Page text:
The first phase required the manpower and expertise of construction workers, engineers, inspectors and administrative personnel. Among the employment highlights of the project:

  • Since the project began in October 2009, an average of 296 construction workers has been employed each month, reaching a high of 427 construction workers during September of 2011.
  • From October 2009 through November 2011, there have been approximately 510,300 man-hours of labor spent working on the replacement of the Paerdegat Basin, Rockaway Parkway and Fresh Creek Basin bridges.

The seven bridges are all original structures built starting in 1939. The annual bridge condition report released earlier this year found that all of the City’s 787 bridges are in a state of good repair or have rehabilitation projects underway or planned.

Comment policy


  1. Markowitz is anti-bike, so anyone who differs from his position is anti-car. Somehow the DOT’s, and Sadik-Khan’s, position that all human beings should have a safe place and that different modes of transport can share roadway makes him forget about the massive improvement to road infrastructure the DOT accomplishes. But then again, this is the guy who shows up at graduations with a plastic lightsaber and yells, “may the force be with you.”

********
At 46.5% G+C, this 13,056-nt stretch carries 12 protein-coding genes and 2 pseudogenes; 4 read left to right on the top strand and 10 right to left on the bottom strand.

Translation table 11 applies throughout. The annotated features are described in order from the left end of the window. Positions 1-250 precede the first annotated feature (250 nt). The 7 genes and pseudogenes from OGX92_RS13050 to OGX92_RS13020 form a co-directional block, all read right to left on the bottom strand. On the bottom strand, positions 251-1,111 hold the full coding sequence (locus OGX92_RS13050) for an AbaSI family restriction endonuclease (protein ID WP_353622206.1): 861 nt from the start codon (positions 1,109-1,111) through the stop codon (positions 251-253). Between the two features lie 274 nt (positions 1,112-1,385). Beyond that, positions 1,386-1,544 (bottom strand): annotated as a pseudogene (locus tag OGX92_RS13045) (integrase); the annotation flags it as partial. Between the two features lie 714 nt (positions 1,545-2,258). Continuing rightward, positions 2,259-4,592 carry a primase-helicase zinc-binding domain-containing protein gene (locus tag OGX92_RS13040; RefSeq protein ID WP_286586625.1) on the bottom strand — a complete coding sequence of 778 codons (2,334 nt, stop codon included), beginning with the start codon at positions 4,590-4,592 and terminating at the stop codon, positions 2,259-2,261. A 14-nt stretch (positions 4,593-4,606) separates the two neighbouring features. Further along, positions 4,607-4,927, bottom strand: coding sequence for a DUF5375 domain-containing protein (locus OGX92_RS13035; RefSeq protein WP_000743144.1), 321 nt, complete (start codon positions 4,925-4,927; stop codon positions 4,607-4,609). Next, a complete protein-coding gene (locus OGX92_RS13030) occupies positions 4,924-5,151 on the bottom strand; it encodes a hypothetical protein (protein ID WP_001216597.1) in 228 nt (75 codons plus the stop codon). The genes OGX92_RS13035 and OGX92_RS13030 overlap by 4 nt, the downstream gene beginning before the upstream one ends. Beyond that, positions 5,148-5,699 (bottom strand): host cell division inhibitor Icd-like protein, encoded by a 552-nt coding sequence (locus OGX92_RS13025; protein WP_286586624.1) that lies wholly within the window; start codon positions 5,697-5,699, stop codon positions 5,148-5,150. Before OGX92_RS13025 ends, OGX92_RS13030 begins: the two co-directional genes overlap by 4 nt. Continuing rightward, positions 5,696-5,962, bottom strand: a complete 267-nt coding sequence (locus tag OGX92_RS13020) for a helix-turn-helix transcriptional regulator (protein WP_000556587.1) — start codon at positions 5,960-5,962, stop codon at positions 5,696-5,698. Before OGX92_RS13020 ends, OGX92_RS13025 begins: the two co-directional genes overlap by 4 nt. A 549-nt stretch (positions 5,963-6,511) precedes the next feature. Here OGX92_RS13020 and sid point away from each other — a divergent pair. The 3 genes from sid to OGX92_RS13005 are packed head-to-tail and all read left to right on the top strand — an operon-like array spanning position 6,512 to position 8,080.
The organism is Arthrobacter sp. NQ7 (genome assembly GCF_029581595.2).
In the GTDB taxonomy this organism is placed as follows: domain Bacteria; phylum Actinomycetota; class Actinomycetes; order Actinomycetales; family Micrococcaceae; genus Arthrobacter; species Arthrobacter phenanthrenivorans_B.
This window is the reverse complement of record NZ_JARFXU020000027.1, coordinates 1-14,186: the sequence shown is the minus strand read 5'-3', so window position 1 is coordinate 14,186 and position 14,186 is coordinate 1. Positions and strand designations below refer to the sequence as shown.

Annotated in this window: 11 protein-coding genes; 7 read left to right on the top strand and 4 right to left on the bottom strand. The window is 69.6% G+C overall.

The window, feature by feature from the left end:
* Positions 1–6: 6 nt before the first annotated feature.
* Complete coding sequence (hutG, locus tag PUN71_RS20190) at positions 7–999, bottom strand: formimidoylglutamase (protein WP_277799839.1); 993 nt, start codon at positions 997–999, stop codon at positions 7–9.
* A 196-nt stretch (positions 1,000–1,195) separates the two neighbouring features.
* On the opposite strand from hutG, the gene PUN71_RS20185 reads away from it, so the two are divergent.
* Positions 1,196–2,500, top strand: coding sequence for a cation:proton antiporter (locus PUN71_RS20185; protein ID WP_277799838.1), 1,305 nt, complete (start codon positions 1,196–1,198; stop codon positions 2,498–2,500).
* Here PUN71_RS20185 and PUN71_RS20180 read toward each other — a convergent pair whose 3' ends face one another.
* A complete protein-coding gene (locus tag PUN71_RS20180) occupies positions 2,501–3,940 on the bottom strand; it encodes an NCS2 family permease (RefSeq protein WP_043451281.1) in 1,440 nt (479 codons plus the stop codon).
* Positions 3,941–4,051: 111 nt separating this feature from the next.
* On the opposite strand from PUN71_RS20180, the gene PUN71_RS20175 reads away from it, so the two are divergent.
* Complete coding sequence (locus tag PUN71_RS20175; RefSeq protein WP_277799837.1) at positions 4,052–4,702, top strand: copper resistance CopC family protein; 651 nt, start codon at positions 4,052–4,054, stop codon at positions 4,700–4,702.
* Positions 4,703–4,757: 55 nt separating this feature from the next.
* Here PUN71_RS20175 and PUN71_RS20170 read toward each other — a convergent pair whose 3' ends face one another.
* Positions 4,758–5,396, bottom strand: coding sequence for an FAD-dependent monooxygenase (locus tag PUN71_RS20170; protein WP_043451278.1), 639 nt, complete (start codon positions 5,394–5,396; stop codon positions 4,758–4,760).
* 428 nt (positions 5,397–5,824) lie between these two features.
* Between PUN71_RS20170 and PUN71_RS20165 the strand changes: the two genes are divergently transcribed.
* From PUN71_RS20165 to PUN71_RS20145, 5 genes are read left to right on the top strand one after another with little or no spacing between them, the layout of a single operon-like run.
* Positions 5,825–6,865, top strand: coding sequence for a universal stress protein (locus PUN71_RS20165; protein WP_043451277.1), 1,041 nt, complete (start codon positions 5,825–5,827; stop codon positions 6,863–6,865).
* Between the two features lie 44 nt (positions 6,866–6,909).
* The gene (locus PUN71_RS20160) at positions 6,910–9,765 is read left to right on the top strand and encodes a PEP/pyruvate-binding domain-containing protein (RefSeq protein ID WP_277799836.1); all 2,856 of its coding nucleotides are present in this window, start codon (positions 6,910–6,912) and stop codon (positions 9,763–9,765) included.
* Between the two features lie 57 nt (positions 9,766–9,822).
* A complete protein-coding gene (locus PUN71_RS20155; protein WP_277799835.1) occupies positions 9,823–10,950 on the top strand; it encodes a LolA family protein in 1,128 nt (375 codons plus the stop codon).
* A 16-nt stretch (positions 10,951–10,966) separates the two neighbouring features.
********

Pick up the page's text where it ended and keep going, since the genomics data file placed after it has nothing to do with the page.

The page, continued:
2. HAHAHAHAHAHAHA New York continues to grow and yet we did not ADD any lanes when we completely could of? Drive over the area from Mill Basin to Starett and see for yourself. What a fricken joke!  Just a pet project to make the emperor and his bike lane queen richer. Anyone noticing all those new countdown traffic light timers going up all over brooklyn? Where’s that money coming from? The city is broke? Could fool me. None of this was done for the citizens. All of this was done to make the emperor richer. 

  3. The bridges have exceeded their useful life and had to be replaced. This is called maintenance. Te alternative would have been to wait for them to collapse like Miller Highway. The Ccity learned their lesson from that one. Rebuilding these bridges were a necessity. That does not make te City pro-car. They should have expanded the roadway to four lines each way to allow for future widening of the road to accommodate summer and rush hour traffic and they didn’t which was foolhardy. The road is now carrying ten times the amount of traffic it did in 1950 when it was widened from two to three lanes and now we will have that same number for the next century and no one is talking about a new mass transit line either. Allowing 4 lanes each way would not even be considered pro-car, just sensible planning. Guess we should just bike from Sheepshead Bay to Long Island.

  4. I was making commentary on Markowitz and his BS claim that the DOT is anti-car, not the city. Nor am I advocating that everyone commute to LI by bike, I guess my position as pro-bike makes you think that bikes are the answer to all of life’s problems, they’re not. Proper planning is.